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Cogn Affect Behav Neurosci. 2012 Dec;12(4):794-803. doi: 10.3758/s13415-012-0109-7.

Impact of anxiety profiles on cognitive performance in BALB/c and 129P2 mice.

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Division of Animal Welfare & Laboratory Animal Science, Department of Animals in Science and Society, Faculty of Veterinary Medicine, Utrecht University, The Netherlands.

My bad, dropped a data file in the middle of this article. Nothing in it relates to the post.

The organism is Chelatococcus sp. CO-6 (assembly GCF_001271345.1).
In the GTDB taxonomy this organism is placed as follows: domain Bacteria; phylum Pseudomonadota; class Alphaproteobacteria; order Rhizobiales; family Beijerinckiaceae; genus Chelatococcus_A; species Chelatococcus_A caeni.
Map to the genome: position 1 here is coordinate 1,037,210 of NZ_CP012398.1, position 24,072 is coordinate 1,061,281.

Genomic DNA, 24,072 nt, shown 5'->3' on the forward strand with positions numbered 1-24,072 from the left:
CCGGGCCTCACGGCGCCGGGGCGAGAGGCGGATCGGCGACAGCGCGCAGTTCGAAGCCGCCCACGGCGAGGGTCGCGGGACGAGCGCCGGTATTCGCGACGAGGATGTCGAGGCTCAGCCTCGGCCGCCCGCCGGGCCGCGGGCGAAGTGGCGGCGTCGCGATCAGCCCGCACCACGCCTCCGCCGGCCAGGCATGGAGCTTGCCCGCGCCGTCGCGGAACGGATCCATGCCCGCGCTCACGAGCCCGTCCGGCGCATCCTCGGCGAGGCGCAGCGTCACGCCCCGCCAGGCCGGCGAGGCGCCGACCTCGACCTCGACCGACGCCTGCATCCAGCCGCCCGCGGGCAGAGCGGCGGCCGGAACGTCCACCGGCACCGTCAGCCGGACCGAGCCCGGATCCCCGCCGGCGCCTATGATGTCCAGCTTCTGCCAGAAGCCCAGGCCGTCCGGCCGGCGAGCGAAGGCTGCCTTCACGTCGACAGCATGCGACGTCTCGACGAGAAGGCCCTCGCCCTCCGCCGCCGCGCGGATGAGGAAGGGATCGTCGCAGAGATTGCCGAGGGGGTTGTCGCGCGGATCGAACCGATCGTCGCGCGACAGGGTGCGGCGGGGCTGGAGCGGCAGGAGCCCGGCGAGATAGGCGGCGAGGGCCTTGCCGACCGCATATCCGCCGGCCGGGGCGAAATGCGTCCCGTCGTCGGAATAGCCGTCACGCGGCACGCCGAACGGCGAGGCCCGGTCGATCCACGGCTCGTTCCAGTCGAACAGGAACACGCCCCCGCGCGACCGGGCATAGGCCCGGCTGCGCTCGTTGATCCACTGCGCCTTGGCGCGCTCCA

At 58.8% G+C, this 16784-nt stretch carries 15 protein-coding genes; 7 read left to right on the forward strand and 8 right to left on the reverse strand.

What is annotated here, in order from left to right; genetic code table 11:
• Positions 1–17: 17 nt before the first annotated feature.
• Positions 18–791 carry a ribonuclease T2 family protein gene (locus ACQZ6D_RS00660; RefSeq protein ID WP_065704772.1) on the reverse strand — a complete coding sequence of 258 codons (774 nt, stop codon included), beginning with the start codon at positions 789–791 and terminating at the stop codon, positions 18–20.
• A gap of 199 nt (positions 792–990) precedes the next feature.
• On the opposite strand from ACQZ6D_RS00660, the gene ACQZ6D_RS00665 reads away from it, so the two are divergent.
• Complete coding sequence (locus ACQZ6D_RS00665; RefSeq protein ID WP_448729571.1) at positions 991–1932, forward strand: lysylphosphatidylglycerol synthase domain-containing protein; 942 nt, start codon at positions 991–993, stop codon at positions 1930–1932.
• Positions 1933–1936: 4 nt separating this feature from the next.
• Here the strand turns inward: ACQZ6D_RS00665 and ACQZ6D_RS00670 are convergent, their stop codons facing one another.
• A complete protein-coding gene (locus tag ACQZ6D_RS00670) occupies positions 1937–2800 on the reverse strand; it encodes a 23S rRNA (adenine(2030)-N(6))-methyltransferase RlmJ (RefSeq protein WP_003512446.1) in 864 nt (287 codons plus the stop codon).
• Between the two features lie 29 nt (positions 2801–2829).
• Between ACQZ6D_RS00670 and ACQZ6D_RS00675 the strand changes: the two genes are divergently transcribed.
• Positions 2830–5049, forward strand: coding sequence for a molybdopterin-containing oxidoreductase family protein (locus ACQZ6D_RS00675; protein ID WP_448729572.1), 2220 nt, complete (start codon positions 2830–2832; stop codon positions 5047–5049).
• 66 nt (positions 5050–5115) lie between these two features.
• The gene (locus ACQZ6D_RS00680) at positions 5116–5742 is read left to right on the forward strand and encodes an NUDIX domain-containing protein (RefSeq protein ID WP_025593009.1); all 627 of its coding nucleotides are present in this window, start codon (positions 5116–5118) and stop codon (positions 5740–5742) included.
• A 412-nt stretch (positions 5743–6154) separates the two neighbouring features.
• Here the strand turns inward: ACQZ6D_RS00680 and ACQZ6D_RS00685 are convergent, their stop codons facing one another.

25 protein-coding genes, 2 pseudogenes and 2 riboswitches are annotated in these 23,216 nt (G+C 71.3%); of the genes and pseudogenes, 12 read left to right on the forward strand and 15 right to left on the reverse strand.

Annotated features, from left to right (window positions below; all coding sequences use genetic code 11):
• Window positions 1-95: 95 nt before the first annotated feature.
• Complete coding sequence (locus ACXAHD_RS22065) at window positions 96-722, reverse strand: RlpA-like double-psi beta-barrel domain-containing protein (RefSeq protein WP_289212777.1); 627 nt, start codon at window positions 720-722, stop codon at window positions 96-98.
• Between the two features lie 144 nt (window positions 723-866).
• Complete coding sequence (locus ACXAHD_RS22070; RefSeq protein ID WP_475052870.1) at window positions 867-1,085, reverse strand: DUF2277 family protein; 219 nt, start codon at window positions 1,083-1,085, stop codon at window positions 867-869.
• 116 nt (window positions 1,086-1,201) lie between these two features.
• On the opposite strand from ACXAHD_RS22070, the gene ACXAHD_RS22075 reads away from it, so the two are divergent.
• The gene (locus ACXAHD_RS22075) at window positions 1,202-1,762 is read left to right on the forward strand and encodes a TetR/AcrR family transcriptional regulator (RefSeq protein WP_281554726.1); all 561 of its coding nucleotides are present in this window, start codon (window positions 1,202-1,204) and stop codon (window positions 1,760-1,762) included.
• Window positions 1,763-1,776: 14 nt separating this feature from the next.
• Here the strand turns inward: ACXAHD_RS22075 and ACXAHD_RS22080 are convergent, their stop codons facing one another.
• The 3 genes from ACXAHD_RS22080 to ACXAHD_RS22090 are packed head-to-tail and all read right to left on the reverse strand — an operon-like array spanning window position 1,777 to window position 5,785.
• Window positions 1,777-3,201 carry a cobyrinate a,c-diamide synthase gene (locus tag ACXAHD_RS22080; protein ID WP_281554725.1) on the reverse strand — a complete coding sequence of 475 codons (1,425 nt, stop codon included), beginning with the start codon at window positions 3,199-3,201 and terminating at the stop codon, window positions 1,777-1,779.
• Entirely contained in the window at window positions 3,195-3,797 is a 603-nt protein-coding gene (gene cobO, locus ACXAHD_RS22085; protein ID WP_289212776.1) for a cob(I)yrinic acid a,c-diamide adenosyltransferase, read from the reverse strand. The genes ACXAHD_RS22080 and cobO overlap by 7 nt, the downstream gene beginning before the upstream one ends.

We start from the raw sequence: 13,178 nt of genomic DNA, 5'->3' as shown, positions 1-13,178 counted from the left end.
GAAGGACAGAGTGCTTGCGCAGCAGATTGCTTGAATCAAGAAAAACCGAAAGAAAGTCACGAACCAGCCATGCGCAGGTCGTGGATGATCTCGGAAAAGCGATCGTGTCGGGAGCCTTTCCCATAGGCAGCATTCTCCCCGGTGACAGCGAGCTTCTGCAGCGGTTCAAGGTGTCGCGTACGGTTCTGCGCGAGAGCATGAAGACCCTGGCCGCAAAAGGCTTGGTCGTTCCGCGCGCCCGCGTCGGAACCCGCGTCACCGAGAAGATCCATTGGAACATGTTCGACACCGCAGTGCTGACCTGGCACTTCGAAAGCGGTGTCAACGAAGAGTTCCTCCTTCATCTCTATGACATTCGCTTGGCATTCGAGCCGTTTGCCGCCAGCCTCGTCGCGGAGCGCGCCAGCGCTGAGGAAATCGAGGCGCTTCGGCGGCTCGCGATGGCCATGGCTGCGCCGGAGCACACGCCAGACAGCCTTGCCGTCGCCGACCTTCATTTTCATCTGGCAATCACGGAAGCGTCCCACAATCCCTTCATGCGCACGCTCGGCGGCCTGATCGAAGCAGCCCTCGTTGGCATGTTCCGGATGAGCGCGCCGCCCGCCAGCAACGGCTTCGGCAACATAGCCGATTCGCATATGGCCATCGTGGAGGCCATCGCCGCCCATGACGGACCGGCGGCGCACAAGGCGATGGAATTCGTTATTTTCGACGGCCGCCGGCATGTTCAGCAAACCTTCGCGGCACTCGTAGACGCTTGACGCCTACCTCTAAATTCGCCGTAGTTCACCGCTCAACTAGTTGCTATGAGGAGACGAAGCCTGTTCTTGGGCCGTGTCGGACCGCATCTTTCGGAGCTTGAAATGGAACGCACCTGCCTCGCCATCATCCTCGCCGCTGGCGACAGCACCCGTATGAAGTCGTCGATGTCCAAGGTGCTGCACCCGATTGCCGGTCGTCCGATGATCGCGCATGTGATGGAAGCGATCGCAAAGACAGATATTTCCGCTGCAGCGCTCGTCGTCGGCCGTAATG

It has been suggested over the decades that dysfunctional anxiety may be caused by distinct alterations in cognitive processing. To learn more about the relation between anxiety and cognitive functioning, two mouse strains that display either adaptive (BALB/c) or nonadaptive (129P2) anxiety, as reflected by their ability to habituate when repeatedly exposed to a novel environment, were tested for their cognitive performance in the modified hole board (mHB) task. In general, both strains showed successful acquisition of the task. The initially more anxious BALB/c mice revealed rapid habituation to the test setup, followed by decreased long-term and short-term memory errors across the experimental period and fast relearning after reversal of the task. By contrast, the nonadaptive 129P2 mice made more short-term memory errors and performed worse than the BALB/c animals after reversal of the test. The results confirm the proposed interaction of anxiety and cognition: In BALB/c mice, adaptive characteristics of anxiety were paralleled by more successful cognitive performance, while in 129P2 mice nonadaptive anxiety-related behaviour was accompanied by a higher level of short-term memory errors and less cognitive flexibility. Moreover, these results support our hypothesis that the nonadaptive anxiety phenotype in 129P2 mice may be the result of impaired cognitive control of emotional processes, resulting in impaired behavioural flexibility, for example in response to novelty.

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